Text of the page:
Wednesday, December 20, 2017

Papa Bear & Me Storytime: December 2017

This Papa Bear & Me Storytime was presented at Bellevue Public Library on December 19, 2017.

Daddies Are Awesome by Meredith Costain, illustrated by Polona Lovsin

Let's Go, Froggy! by Jonathan London, illustrated by Frank Remkiewicz

Our attendees tonight were all under 2 years of age, so I adapted my storytime slightly.  Along with reading the two shortest books on my reading list, we sang a couple familiar songs and I shared two of my favorite rhymes from my Baby & Me Storytimes!

Jingle Bells

If You're Happy and You Know It


A Smooth Road

A smooth road, a smooth road, a smooth road, a smooth road!
(gently sway from side to side with Baby)
A bumpy road, a bumpy road, a bumpy road, a bumpy road!
(change action to a gentle up-and-down motion)
A rough road, a rough road, a rough road, a rough road,
(bouncing becomes more intense - but still gentle enough for Baby)
A rough road, a rough road,
(lean forward with Baby to simulate falling into a hole)

Cuckoo Clock

I'm a li...ttle cu-ckoo clock
Now I'm stri-king one o-clock.

(This rhyme can be said quite slowly, which makes for a gentle rocking motion.  When we slow down our speech we lengthen some of the words, which helps your child hear syllables as well as the cadence of our language.  When speaking, put the emphasis on the underlined words or parts of words.  Cradle baby in your arms or hold him up with your hands under his underarms.    Gently rock child from side to side in rhythm with your words.  When you say "CUCKOO", gently lift your child into the air.  For older children: have child stand and gently rock from side to side in rhythm with the chant.   Invite your child to raise hands above his/her head and/or jump one time for each "CUCKOO" they hear.  Continue this chant, changing the verse to "two o'clock...CUCKOO!  CUCKOO!, three o'clock...CUCKOO!  CUCKOO!  CUCKOO!, etc.)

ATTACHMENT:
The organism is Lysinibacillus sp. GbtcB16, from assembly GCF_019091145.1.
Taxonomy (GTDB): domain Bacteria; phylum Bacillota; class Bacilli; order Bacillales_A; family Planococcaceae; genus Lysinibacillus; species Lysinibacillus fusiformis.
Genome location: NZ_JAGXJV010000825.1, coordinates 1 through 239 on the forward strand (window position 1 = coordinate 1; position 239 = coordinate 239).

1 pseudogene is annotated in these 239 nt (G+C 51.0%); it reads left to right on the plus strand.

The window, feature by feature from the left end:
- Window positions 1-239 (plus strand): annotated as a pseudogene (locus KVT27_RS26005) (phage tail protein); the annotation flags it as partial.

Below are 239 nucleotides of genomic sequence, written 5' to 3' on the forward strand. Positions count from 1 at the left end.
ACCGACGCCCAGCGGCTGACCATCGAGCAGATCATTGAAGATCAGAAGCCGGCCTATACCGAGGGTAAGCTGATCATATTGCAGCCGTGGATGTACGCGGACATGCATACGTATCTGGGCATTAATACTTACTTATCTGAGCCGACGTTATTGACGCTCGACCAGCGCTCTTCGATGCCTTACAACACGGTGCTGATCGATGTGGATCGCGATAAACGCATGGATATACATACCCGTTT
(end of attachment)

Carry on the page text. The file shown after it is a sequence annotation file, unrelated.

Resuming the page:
Each Papa Bear & Me Storytime includes activities that support one or more of the five early literacy practices identified as essential in helping your child develop the skills they need before they can learn to read. The five practices – singing, talking, reading, playing and writing –were developed for Every Child Ready to Read®, an initiative of the Association for Library Services for Children (ALSC) and the Public Library Association (PLA).

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